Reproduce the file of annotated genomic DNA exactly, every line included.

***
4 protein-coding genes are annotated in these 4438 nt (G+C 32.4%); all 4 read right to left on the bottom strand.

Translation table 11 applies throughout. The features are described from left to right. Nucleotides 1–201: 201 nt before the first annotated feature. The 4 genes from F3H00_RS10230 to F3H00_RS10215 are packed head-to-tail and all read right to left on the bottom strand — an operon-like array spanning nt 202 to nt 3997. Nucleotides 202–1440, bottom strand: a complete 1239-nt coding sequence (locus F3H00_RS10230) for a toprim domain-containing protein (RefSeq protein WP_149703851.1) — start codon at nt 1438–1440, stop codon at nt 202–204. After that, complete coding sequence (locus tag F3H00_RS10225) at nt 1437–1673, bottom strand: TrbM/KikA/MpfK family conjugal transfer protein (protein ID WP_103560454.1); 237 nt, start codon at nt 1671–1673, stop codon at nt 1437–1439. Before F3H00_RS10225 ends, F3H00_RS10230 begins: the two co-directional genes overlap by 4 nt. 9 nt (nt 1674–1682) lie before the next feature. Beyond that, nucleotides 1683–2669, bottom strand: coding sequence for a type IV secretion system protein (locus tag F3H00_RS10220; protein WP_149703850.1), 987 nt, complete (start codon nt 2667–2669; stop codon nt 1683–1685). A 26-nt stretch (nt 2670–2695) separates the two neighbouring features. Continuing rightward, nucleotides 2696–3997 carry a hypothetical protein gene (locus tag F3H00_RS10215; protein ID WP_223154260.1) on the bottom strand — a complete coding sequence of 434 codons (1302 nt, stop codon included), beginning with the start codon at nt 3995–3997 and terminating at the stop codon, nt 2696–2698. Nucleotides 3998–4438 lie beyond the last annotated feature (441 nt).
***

4 protein-coding genes are annotated in these 4438 nt (G+C 32.4%); all 4 read right to left on the bottom strand.

Translation table 11 applies throughout. The features are described from left to right. Nucleotides 1–201: 201 nt before the first annotated feature. The 4 genes from F3H00_RS10230 to F3H00_RS10215 are packed head-to-tail and all read right to left on the bottom strand — an operon-like array spanning nt 202 to nt 3997. Nucleotides 202–1440, bottom strand: a complete 1239-nt coding sequence (locus F3H00_RS10230) for a toprim domain-containing protein (RefSeq protein WP_149703851.1) — start codon at nt 1438–1440, stop codon at nt 202–204. After that, complete coding sequence (locus tag F3H00_RS10225) at nt 1437–1673, bottom strand: TrbM/KikA/MpfK family conjugal transfer protein (protein ID WP_103560454.1); 237 nt, start codon at nt 1671–1673, stop codon at nt 1437–1439. Before F3H00_RS10225 ends, F3H00_RS10230 begins: the two co-directional genes overlap by 4 nt. 9 nt (nt 1674–1682) lie before the next feature. Beyond that, nucleotides 1683–2669, bottom strand: coding sequence for a type IV secretion system protein (locus tag F3H00_RS10220; protein WP_149703850.1), 987 nt, complete (start codon nt 2667–2669; stop codon nt 1683–1685). A 26-nt stretch (nt 2670–2695) separates the two neighbouring features. Continuing rightward, nucleotides 2696–3997 carry a hypothetical protein gene (locus tag F3H00_RS10215; protein ID WP_223154260.1) on the bottom strand — a complete coding sequence of 434 codons (1302 nt, stop codon included), beginning with the start codon at nt 3995–3997 and terminating at the stop codon, nt 2696–2698. Nucleotides 3998–4438 lie beyond the last annotated feature (441 nt).